Capitalism has been blamed for the Great Recession of 2007-2009 and for the financial crisis and bailouts of 2008, but it’s not “capitalism” but the mixed economy and corporatism-cronyism that did it. We’ve had corporatism in the U.S. for roughly the past century, and it’s getting worse over time; it’s also the system we’ve seen in Europe since at least the time of Germany’s Otto von Bismarck, who launched the womb-to-tomb welfare state in the 1870s. In the interim, of course, Europe also imposed communism, socialism and fascism. The result, we know, was mass murder, world war, and the continent-wide destruction of wealth.

Capitalism’s greatest intellectual champion, Ayn Rand (1905-1982), once defined it as “a social system based on the recognition of individual rights, including property rights, in which all property is privately owned.” This recognition of genuine rights (not “rights” to force others to get us what we wish) is all-crucial and it has a distinctive moral foundation, according to Rand:

The recognition of individual rights entails the banishment of physical force from human relationships: basically, rights can be violated only by means of force. In a capitalist society, no man or group may initiate the use of physical force against others. The only function of the government, in such a society, is the task of protecting man’s rights, i.e., the task of protecting him from physical force; the government acts as the agent of man’s right of self-defense, and may use force only in retaliation and only against those who initiate its use; thus the government is the means of placing the retaliatory use of force under objective control.” “The moral justification of capitalism does not lie in the altruist claim that it represents the best way to achieve “the common good.” It is true that capitalism does—if that catch-phrase has any meaning—but this is merely a secondary consequence. The moral justification of capitalism lies in the fact that it is the only system consonant with man’s rational nature, that it protects man’s survival qua man, and that its ruling principle is: justice.

Elaborating, Rand explained in Capitalism: The Unknown Ideal (1966) that historically, politically, economically, and morally, capitalism was the superior socio-economic system, yet also how, for decades, its achievements and virtues had been hidden and buried deliberately in an avalanche of prejudice, distortion, and falsehood. Rand argued that capitalism is a moral ideal yet also was made real, and to the greatest extent, in America in the 19th century, especially during the Gilded Age (1865-1890). Thus she called the U.S. “the greatest, the noblest and, in its original founding principles, the only moral country in the history of the world.”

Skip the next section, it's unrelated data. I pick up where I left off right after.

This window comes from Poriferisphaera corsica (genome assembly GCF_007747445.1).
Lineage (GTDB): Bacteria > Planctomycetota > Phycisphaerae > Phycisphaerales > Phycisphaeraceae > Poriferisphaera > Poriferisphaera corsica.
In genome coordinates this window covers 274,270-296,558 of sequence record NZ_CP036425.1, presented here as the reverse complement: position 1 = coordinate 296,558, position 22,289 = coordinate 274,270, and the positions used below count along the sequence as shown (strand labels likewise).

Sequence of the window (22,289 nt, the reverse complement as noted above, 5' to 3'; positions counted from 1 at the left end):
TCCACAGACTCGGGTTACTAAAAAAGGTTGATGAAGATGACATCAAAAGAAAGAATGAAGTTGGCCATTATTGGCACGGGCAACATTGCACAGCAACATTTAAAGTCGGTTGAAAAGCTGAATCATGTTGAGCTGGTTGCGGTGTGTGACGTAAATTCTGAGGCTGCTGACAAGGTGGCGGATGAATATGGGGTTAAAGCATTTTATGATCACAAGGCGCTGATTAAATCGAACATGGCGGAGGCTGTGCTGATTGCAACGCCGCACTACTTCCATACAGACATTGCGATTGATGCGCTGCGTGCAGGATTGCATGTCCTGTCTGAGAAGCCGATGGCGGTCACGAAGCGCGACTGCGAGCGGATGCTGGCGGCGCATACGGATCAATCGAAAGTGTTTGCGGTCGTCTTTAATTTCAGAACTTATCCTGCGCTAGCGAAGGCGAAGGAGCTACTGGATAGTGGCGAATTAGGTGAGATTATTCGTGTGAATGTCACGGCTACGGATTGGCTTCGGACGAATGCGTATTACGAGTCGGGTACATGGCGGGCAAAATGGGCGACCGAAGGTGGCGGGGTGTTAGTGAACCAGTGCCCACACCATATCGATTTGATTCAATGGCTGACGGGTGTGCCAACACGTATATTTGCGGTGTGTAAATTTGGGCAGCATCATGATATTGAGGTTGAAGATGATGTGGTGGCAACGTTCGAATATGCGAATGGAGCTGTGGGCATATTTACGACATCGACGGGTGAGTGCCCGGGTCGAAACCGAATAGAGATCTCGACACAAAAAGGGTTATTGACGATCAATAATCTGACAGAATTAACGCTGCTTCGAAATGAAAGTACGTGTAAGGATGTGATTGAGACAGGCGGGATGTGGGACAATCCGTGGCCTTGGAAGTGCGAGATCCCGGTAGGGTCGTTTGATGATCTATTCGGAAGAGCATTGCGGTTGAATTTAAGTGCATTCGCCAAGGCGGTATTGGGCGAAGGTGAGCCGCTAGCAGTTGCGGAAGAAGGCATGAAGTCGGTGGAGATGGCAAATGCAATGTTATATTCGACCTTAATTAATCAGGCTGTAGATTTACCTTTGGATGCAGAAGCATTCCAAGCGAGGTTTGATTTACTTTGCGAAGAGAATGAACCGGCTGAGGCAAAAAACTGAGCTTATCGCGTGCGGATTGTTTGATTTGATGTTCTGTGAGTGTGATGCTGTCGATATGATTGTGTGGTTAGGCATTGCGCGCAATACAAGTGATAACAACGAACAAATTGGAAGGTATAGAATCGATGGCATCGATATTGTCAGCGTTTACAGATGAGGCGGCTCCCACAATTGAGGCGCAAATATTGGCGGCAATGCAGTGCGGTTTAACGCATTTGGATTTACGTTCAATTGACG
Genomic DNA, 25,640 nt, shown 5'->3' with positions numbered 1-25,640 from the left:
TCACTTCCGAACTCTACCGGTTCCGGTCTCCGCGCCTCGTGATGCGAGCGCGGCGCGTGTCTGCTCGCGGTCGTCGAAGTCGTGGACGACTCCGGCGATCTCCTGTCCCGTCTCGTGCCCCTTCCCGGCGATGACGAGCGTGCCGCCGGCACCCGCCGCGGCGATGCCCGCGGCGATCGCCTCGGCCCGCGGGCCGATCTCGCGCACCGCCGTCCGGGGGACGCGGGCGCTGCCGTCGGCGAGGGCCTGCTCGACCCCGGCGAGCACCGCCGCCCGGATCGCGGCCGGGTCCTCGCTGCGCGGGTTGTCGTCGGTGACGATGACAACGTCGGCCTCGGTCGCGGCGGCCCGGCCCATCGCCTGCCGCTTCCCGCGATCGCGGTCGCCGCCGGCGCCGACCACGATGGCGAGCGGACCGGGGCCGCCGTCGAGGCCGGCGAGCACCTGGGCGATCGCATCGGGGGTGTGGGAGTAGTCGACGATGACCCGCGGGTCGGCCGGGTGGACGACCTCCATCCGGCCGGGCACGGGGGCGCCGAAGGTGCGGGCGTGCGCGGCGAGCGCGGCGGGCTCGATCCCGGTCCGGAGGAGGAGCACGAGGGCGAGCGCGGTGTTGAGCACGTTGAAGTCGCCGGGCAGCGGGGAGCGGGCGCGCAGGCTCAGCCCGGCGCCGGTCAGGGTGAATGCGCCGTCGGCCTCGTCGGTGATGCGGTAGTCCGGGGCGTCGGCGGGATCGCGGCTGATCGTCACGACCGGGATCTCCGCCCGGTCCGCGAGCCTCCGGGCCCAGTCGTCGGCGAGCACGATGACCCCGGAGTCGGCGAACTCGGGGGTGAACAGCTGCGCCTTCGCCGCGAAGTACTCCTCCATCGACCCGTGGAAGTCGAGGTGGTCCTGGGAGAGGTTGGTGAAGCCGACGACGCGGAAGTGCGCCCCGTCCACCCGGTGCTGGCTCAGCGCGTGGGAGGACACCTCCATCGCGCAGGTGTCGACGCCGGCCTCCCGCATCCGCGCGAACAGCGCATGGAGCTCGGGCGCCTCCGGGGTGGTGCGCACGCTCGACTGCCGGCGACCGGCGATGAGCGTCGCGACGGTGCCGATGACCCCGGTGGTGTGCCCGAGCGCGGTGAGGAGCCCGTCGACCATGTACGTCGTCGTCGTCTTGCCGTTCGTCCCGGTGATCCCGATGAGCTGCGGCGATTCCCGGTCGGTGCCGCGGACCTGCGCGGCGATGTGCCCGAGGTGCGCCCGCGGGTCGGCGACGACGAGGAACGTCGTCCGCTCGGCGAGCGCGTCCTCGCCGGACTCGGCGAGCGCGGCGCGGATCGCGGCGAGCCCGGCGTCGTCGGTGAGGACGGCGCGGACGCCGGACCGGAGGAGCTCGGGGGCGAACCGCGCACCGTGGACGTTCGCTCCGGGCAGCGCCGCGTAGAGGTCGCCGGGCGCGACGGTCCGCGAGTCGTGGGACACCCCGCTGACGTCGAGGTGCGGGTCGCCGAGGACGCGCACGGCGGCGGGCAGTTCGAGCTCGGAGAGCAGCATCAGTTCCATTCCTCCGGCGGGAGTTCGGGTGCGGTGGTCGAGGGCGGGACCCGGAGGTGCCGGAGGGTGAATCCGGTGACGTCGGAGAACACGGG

Most people today can’t even fathom (let alone endorse or advocate) a government that’s strictly limited to protecting each person’s right to life, liberty, property, and the pursuit of happiness. They assume a government must be controlled by some pressure group or another, in a “zero-sum game” of unavoidable exploitation – that “power” is ubiquitous and ineradicable, while the only question is who wields it and whose head gets bashed in. They say “timocracy” is rule by the military for the sole benefit of the military, that “plutocracy” is rule by the rich for the sole sake  of the rich, that “socialism” is rule by labor for the sake only of labor, that “capitalism” is rule by capitalists (or Wall Street bankers) for the singular benefit of capitalists, and that “democracy” is rule by people (i.e., the majority) at the expense of the minority (true!).